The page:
Poland ,Hungary and Czech Republic EU trial for 2015 migrants case
Last updated on February 27th, 2023 at 06:31 am
By refusing to welcome refugees in 2015, Poland, Hungary and the Czech Republic found their files in the European court, which considered on Thursday April 2nd, that these three countries did not respect the European Union’s law in that matter, at a time when high numbers of migrants had arrived, applied for asylum and been relocated from Italy or Greece.
In its judgment, the EU Justice Court (EUJC) considered that the three countries had “failed to fulfill their obligations” by not respecting the decision taken collectively by the EU to accept a quota of refugees.
Thehad seized the EUJC at the end of 2017, noting that the three countries had refused their refugee’s reception quotas decided within the distribution program’s framework divided by member state, counting tens of thousands of asylum seekers from Italy and Greece, launched in 2015 and which ended in September 2017.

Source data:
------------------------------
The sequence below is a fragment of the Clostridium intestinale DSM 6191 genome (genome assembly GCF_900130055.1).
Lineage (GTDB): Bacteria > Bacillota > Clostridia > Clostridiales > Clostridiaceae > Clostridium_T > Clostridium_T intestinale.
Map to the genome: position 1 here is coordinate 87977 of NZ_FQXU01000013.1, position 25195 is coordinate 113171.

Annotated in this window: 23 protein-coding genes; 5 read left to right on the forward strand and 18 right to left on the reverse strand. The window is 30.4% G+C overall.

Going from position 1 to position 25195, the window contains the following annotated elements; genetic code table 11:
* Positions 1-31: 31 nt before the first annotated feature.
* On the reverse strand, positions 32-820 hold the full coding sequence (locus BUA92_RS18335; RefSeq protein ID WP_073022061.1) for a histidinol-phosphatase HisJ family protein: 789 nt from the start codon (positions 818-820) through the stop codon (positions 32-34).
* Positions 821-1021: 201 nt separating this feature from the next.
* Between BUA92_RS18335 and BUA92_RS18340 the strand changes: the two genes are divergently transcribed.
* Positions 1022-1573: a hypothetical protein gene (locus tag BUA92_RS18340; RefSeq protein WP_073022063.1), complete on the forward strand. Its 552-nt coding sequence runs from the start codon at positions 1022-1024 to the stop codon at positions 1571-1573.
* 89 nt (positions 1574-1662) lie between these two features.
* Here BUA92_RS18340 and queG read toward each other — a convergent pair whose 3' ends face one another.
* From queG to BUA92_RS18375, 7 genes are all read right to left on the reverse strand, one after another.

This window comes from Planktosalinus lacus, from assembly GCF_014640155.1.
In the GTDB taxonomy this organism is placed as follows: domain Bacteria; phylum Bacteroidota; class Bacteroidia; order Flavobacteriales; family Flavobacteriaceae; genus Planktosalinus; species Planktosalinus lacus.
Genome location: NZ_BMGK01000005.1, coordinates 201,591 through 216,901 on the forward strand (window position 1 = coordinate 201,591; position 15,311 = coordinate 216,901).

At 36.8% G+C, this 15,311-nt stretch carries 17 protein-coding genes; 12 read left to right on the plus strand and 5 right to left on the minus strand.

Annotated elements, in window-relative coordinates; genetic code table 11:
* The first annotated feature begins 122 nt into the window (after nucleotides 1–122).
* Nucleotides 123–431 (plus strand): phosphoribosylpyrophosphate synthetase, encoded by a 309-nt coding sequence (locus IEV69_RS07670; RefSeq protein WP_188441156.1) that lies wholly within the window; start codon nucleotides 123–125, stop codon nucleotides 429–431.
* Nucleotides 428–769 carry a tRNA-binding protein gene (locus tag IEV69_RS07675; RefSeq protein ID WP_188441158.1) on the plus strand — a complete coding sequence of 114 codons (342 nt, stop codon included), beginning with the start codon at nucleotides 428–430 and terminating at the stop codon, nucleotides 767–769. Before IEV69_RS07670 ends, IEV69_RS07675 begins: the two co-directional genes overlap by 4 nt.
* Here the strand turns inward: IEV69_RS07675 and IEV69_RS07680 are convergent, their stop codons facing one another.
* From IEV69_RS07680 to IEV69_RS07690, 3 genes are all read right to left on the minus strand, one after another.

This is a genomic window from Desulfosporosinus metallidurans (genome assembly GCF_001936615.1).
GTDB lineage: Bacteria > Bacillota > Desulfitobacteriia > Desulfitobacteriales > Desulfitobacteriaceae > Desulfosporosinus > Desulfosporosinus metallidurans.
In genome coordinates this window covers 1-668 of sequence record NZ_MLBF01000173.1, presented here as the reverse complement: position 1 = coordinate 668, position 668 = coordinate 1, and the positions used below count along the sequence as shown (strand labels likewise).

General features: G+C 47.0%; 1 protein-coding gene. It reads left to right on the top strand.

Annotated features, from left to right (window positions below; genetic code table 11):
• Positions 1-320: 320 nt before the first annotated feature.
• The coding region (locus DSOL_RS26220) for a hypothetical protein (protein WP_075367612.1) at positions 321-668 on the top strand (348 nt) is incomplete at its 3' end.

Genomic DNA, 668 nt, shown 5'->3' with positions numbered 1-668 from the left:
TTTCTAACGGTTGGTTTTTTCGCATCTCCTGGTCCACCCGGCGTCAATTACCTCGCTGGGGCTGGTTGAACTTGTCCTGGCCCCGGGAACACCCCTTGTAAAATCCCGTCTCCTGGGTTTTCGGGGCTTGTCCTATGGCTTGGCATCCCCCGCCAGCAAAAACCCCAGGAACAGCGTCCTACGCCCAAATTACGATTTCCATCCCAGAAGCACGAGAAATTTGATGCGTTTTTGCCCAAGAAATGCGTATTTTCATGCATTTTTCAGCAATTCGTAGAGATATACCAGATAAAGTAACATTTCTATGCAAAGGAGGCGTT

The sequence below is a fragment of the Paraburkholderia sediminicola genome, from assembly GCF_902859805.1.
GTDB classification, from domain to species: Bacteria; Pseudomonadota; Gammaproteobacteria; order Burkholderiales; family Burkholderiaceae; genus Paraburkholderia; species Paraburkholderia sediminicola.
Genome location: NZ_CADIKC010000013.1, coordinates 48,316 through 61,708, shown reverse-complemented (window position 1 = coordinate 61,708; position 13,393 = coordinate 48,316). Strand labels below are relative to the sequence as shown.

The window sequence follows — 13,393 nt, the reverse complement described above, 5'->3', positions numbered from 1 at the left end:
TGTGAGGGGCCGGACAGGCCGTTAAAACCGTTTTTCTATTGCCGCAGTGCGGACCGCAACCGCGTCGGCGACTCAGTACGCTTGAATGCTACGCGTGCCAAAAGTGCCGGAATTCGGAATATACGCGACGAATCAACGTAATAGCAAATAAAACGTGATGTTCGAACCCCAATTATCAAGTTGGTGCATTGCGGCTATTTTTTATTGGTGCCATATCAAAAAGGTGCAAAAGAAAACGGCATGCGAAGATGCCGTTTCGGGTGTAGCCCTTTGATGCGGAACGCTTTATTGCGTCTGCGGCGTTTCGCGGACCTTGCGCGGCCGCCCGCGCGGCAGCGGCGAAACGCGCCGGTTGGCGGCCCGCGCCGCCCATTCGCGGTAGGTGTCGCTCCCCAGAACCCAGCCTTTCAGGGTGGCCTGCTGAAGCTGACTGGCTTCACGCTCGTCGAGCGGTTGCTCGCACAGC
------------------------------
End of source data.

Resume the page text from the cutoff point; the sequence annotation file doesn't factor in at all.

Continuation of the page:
“This decision will have no consequences. As the quota policy has lapsed since long, we have no obligation to take asylum seekers, “said Hungarian Justice Minister Judit Varga. “We lost the dispute, but it doesn’t matter. What is important is that we have nothing to pay, “added Czech Prime Minister Andrej Babis. “The fact is that we will not accept any migrants because the quotas have expired.” The Commission can now only request fines against the three countries.
Poland and Hungary have not hosted any refugees, with the Czech Republic receiving only a dozen before withdrawing from the program. Warsaw and Budapest considered that they had the right to avoid their obligations under their responsibility for “maintaining public order” and “safeguarding internal security”. However, for the argument to be admissible, the two countries should have “been able to prove the need to use this argument”.
For its part, Prague argued that the program was not effective to justify its refusal to apply it. A “unilateral assessment” which cannot be used as an argument for not applying an EU decision, the Court stressed.